Now, this is an easy part, but very important as well. Other than trying to hack through the system tables to remove all traces of replication, you just need to recreate the publication and run the above clean up script again to drop replication and let SQL Server do the complete clean up.  The easiest way to recreate the publication is to have scripted out the replication setup and to just rerun that script.

That is very typical process for anytime you cleanup replication manually, you will want to recreate the publication with the exact same name and drop it to remove all settings.

Once that is done, you should have cleaned up all of your replication settings.

You can take a look at the scripts in this tip SQL Server Replication Scripts to get Replication Configuration Information to gather more information about replication as well.

Next Steps
  • After you create your publications and subscriptions you should script out the settings, so you have them if you ever need to recreate either the publication or subscription
  • You could also auto generate the clean up script from the distribution database. Stay tuned for a future tip about auto generating replication scripts based on existing replication settings
  • Read more about replication in these tips


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About the author
MSSQLTips author Kun Lee Kun Lee is a database administrator and his areas of interest are database administration, architecture, data modeling and development.

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Sunday, July 12, 2015 - 2:49:22 PM - Gene Browning Back To Top

Thank you very much.  Very helpful tips.


Tuesday, March 31, 2015 - 9:25:27 AM - Kun Lee Back To Top

Hi David,

 

Here is something you can read about the :connect. Basically, if you use the SQLCMD mode from SSMS, you can use that commend to connect any server that you need to connect. which allows you to connect many different servers within one scripts.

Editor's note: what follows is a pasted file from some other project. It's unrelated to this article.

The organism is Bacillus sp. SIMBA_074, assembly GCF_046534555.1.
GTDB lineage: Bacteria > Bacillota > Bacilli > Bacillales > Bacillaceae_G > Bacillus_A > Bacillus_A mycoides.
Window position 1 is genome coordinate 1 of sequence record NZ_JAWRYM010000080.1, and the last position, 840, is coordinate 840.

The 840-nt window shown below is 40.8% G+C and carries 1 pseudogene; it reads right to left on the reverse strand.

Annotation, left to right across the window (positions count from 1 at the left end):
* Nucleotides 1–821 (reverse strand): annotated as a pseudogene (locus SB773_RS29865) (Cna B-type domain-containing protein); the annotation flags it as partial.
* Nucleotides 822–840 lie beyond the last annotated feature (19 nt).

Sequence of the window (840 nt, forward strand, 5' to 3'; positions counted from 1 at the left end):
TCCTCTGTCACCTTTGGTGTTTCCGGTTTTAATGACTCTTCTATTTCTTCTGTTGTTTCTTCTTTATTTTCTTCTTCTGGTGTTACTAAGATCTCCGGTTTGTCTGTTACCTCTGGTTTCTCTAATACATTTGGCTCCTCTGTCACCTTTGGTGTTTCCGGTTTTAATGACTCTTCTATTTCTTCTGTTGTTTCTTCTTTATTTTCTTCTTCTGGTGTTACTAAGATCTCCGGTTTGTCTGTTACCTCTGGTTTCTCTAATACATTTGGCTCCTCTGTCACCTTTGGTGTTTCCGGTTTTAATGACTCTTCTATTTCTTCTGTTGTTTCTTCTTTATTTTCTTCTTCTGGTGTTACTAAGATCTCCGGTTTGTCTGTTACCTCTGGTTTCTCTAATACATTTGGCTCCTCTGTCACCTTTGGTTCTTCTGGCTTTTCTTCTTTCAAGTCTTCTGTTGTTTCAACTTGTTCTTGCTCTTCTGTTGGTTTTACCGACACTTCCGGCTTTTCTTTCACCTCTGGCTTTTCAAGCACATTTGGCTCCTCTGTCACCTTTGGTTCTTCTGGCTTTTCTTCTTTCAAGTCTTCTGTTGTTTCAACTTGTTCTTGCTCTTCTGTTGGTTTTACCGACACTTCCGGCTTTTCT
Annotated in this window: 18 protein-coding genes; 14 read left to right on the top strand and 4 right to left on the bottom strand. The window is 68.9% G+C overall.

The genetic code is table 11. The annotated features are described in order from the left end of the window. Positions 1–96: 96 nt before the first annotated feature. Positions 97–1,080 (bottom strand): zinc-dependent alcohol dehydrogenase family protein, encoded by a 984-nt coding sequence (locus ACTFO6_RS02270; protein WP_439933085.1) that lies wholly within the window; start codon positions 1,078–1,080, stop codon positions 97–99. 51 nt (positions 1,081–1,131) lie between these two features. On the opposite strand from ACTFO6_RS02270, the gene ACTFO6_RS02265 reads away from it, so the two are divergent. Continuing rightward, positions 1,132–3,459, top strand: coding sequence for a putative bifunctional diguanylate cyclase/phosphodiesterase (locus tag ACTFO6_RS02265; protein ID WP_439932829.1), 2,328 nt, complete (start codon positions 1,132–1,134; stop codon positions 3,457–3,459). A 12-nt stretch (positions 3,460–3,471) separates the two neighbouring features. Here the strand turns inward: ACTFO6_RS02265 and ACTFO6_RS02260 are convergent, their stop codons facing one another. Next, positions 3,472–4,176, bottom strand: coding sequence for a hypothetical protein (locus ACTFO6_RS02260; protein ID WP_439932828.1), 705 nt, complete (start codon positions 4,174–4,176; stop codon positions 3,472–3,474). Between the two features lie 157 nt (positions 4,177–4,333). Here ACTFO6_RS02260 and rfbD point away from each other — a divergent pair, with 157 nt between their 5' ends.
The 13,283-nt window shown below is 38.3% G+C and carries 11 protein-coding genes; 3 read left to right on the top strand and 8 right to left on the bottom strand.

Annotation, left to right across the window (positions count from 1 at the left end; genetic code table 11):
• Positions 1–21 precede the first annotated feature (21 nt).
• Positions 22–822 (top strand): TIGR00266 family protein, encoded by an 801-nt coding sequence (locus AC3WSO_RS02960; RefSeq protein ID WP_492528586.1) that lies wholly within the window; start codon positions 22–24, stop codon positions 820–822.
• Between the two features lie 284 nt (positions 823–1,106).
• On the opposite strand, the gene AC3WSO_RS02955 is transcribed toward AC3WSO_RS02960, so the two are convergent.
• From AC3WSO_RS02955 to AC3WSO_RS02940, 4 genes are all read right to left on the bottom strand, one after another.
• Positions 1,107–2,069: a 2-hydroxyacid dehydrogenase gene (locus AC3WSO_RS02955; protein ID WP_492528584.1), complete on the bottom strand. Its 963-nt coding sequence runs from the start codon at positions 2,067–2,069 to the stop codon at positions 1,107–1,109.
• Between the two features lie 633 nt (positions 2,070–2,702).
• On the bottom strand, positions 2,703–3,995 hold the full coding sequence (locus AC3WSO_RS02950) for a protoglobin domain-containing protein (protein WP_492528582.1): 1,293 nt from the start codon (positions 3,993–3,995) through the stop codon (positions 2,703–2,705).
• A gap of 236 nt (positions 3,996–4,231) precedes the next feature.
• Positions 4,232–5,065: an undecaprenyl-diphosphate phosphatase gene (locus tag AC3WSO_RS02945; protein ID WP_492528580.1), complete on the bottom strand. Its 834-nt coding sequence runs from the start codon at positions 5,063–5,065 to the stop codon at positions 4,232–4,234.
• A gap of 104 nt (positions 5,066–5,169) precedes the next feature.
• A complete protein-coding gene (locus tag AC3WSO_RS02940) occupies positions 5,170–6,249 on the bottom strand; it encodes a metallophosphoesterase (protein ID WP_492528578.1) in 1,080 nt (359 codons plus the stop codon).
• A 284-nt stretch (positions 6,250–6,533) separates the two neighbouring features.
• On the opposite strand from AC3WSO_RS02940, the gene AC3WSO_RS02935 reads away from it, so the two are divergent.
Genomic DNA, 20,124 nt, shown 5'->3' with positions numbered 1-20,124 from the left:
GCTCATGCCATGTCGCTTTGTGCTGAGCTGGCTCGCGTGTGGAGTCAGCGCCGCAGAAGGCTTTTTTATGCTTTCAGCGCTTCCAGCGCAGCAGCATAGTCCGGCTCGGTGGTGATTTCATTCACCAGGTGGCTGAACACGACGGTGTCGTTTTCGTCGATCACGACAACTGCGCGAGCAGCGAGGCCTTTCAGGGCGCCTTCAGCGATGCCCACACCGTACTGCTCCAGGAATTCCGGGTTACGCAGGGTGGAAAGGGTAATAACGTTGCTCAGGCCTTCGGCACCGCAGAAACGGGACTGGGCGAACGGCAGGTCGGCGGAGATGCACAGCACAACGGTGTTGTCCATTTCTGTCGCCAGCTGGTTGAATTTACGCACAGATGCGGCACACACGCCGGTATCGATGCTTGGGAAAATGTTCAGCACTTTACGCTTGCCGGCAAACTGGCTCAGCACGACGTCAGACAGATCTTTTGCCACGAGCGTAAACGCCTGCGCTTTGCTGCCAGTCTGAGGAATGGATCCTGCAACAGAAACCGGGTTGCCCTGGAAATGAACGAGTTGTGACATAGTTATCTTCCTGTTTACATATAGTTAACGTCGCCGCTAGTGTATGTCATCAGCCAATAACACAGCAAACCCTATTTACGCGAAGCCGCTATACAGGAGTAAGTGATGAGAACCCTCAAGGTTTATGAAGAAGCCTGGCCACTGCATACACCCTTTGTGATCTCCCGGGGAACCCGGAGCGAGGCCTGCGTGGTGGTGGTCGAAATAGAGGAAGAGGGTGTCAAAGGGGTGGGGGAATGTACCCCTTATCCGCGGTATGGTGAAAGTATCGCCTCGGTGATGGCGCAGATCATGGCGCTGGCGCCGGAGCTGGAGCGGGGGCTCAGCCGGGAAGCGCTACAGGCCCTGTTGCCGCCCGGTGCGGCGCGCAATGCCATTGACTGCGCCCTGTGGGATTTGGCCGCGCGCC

https://msdn.microsoft.com/en-us/library/ms174187.aspx

 

And TobyC,

I don't know how I missed your post. My appologies. I also have been really busy lately so haven't been able to catch up with any articles. In theory, you can use backup and restore of distribution database as long as you follow the right order and also assume you keep the same configurations as well as same server name. The point is to stop all agents (log reader, distribution agent and snapshot agent (which is givne but just in case) and there is some gotchas that it is not easy to explain in simple reply like this.

My appologies again.

 

Thank you,

Kun


Tuesday, March 31, 2015 - 5:34:32 AM - David Gray Back To Top

Hi, 

What does ":CONNECT" mean?  I can't find any documentation on this, is this script designed to run in somethign other that SSMS?  


Thursday, September 12, 2013 - 7:41:27 PM - TobyC Back To Top

Great resource about how to get stuff cleaned up.  I have a slightly different problem.  We have a server that houses multiple replicated databases, they are the merge kind (take snapshot, go to the field, come back and synch).  We had a new vendor install their software and it decided it wanted to remove the other replication publications completely without asking.  I have a backup of our distribution database "pre-disaster", is there a way to restore the settings of the replication publications without killing the new apps publication?  

You mentioned a future article --> Stay tuned for a future tip about auto generating replication scripts based on existing replication settings -above, will these scripts allow me to attach the backup as another database and script it to recreate it in the live distibutuion?

Thanks in advance

 



Wednesday, July 11, 2012 - 1:08:04 PM - Kun Lee Back To Top

Great point and Thanks Fran!


Wednesday, June 27, 2012 - 11:36:01 AM - Fran Back To Top

This article should be very good to clean up the replication settings. If it is not cleaned up well in SQL, this can cause the SQL Server upgrade failure. Thanks for the posting!